The most significant plant, must be Cheltenham in the mid 18th century. This has grown to include Cambray Baptist, Gas Green, Salem and a host of further generations.

The Churches Together

Fish eye view of interior
of Old Baptist Chapel
showing the baptism pool
Fish eye view of interior
of Old Baptist Chapel
showing the baptism pool Click Image
 to Expand
Tewkesbury churches, of whatever Christian denomination, have enjoyed a remarkable degree of co-operation over the years: for example the Youth work over the last two centuries, the Evangelistic Crusades of the 1970s, and more recently by the ‘Churches Together in Tewkesbury’ organisation, which focuses on Christ at the centre and at the head, with scope for differences in practice in the same town. There was a time, probably less so in Tewkesbury than elsewhere, when denominational loyalties were more important than the common beliefs of the Christian community. Nowadays the emphasis seems reversed: with different congregations serving different tastes, much as different shops in the same town cater for different needs. All are Christians; all are Tewkesburians.

The ‘Ministry of Trust’ 
Another aspect of the history of Tewkesbury Baptist Church concerns the management of its assets and properties, and responsibilities relating to such requirements as to pay the minister, to maintain the fabric of the church, or to give help to the poor. These are administered by trustees. Their biggest headache in recent times concerned the Old Baptist Chapel. 

The ‘Old Baptist Chapel’ Restoration Project

In Tewkesbury, all the buildings that have served as Baptist chapels over the centuries still exist, more or less complete – and not entirely accidentally. From 1964 to 1978, the amount of effort expended on the hot air of debate in the Council Chambers about the cultural acceptability of the work matched that on the cold bricks and mortar of the actual restoration of the Old Baptist Chapel to show how it probably looked in 1720.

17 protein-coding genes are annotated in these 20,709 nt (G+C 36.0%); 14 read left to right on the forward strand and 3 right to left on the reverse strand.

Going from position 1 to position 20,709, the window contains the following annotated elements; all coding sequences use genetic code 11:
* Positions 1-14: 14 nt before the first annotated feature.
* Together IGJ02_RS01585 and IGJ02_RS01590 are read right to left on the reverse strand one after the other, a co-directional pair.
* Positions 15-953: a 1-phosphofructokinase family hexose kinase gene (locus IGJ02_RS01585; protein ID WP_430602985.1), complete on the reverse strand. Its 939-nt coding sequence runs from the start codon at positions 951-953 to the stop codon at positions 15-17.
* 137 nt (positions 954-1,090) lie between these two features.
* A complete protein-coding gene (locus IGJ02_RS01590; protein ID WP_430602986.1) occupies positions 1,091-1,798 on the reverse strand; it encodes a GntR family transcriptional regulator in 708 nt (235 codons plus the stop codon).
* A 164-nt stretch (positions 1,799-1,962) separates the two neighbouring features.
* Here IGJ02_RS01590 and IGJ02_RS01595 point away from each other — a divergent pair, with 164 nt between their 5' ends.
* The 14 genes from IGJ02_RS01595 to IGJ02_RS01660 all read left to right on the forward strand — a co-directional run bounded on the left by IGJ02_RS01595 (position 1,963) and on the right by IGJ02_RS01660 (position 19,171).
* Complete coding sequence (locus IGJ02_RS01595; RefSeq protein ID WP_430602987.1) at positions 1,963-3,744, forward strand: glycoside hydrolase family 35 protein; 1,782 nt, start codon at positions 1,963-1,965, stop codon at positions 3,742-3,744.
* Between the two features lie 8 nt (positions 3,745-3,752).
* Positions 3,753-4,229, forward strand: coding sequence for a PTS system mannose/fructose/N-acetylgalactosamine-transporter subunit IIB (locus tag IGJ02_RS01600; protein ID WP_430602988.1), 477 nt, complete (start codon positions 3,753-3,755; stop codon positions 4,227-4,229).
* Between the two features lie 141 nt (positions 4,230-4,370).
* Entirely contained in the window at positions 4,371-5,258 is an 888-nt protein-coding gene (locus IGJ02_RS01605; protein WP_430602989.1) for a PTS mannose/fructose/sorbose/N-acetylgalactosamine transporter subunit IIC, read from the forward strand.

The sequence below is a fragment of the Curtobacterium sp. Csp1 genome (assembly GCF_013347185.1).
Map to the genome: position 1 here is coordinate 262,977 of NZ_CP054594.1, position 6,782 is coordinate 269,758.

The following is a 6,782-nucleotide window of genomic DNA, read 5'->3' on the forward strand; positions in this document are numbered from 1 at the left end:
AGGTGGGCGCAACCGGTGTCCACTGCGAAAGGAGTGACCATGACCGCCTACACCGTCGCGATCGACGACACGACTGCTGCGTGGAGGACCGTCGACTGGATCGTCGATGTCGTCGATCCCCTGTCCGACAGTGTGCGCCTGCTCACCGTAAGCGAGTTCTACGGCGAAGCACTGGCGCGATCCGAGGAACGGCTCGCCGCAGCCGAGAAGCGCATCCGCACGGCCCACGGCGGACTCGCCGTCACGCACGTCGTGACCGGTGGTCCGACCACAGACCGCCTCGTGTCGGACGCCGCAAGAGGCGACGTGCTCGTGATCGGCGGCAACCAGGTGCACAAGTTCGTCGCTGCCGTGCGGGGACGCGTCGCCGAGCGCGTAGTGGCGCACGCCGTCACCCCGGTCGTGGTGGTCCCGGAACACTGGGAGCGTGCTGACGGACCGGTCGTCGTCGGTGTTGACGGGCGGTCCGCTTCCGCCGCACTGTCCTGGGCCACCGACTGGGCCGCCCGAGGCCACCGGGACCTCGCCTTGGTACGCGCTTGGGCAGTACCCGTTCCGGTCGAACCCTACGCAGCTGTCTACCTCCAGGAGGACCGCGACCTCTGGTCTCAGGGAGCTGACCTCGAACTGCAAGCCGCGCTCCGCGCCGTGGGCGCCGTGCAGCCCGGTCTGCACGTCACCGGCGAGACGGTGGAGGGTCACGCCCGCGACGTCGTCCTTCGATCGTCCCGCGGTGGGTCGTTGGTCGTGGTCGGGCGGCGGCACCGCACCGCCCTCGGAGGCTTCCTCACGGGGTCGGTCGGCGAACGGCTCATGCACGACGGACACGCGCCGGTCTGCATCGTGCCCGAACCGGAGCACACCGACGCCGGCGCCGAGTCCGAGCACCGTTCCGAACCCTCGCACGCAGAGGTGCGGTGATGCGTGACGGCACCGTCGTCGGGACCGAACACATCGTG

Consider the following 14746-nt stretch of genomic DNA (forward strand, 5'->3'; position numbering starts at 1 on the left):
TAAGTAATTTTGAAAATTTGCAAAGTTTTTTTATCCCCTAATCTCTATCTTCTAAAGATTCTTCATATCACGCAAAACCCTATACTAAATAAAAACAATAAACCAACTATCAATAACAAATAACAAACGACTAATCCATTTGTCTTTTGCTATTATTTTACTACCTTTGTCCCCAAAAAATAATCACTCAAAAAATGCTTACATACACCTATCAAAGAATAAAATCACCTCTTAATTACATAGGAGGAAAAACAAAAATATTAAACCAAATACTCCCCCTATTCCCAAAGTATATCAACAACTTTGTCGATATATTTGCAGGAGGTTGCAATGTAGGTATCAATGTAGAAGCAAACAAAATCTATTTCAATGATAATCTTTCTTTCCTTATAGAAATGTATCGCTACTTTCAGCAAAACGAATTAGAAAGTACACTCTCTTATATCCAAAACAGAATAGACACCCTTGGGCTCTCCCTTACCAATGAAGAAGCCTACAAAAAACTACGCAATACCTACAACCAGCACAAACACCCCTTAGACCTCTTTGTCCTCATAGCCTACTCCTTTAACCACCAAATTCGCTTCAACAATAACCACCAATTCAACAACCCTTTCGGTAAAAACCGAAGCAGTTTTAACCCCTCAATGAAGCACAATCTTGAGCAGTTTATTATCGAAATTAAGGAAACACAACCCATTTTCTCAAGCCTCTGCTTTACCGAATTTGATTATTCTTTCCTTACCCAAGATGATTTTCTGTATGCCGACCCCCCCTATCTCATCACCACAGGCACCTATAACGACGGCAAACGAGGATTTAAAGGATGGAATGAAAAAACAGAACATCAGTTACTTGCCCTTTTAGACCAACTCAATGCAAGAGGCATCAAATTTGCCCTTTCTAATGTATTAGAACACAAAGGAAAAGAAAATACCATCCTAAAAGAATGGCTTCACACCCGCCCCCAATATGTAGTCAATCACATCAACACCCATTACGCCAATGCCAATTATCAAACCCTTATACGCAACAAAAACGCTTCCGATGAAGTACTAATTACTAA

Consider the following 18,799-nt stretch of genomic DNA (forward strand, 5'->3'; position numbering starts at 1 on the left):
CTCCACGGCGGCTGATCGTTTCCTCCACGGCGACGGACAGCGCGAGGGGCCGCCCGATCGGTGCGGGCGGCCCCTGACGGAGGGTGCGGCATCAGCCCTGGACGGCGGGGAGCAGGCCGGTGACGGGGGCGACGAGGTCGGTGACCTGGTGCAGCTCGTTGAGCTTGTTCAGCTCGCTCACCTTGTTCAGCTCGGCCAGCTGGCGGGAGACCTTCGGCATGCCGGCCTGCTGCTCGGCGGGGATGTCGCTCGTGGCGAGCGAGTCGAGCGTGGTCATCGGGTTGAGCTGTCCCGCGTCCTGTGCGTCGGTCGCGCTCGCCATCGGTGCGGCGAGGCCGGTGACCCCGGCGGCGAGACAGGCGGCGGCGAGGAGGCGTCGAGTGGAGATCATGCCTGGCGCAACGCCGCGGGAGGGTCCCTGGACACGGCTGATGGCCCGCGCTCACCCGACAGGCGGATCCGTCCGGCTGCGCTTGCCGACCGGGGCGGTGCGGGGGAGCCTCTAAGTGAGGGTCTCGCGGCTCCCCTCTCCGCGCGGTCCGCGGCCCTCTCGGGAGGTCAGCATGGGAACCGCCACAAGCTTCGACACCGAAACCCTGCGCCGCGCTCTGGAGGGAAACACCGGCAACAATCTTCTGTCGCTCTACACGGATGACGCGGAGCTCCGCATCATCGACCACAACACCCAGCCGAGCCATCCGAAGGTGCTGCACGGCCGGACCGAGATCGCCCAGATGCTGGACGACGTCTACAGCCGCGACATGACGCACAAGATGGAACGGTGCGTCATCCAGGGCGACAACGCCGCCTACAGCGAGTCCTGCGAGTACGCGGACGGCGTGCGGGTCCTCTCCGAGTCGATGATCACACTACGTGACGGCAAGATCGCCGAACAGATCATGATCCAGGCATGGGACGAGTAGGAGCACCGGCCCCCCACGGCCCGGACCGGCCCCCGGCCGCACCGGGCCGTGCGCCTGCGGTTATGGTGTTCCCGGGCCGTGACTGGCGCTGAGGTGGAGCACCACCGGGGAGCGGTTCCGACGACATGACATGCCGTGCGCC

It is interesting that, before the printing press of Caxton, copies of Bibles could only be produced by hand. It took at least a dozen scribes a year to generate one copy. That puts a price tag of at least £250,000 on each copy – to think that, restoring the Old Baptist Chapel in Tewkesbury was equivalent to the price of a Bible!

The move to Station Road

Station Road Chapel in 2007 (J. Dixon)
Station Road Chapel in 2007 (J. Dixon)Click Image
 to Expand
Bill O’Leary had arrived in 1978, just in time to take the first service of thanksgiving in the newly restored Old Baptist Chapel. He joined a church with a great deal of physical decay (which as he wryly comments probably reflected the spiritual state of the church that he took on). However, there was also a great deal on which to build and consolidate: to provide the foundations for its next centuries of life and millennium of world history.

The membership in 1979 stood at about 20 members. Bill’s first major project was to move them to Station Road: by 1984 it was not cost effective to restore the Barton Street Chapel yet again. Instead, the fellowship decided, as an act of faith, to build a new, modern church building, with facilities such as a sports hall. For two years they met in the Adult Opportunity Centre next to the plot for the new church on the old railway sidings. During this time, the Old Baptist Chapel was used when Wayne O’Leary, now pastor at Twyning, was baptised. For the first time in nearly two centuries, the baptistery was opened and filled and found its original purpose once more.

Meanwhile, the Barton Street building was sold and, converted into flats, is now known as Chapel House. The work in Station Road began in June 1986; the first service was held on 13 November; and the new building was officially opened on 6 December 1986.

The Expression of Praise and Worship

Inside the Station Street Building
Inside the Station Street Building Click Image
 to Expand
By 1991 the membership had grown to 40, still only a third of those in 1663 – but up to 200 people, mostly aged less than 30, attended Sunday morning service.

The style of Praise and Worship has evolved in response to changing culture, technology and missionary purpose. Its role has not changed, but modern life and technology have impacted on the needs and how to meet them. The evolution from church organ to a well oriented and rehearsed band with drums and electronically amplified instruments is all to enhance the Gospel message through the idiom of the day.

The Vision for Outreach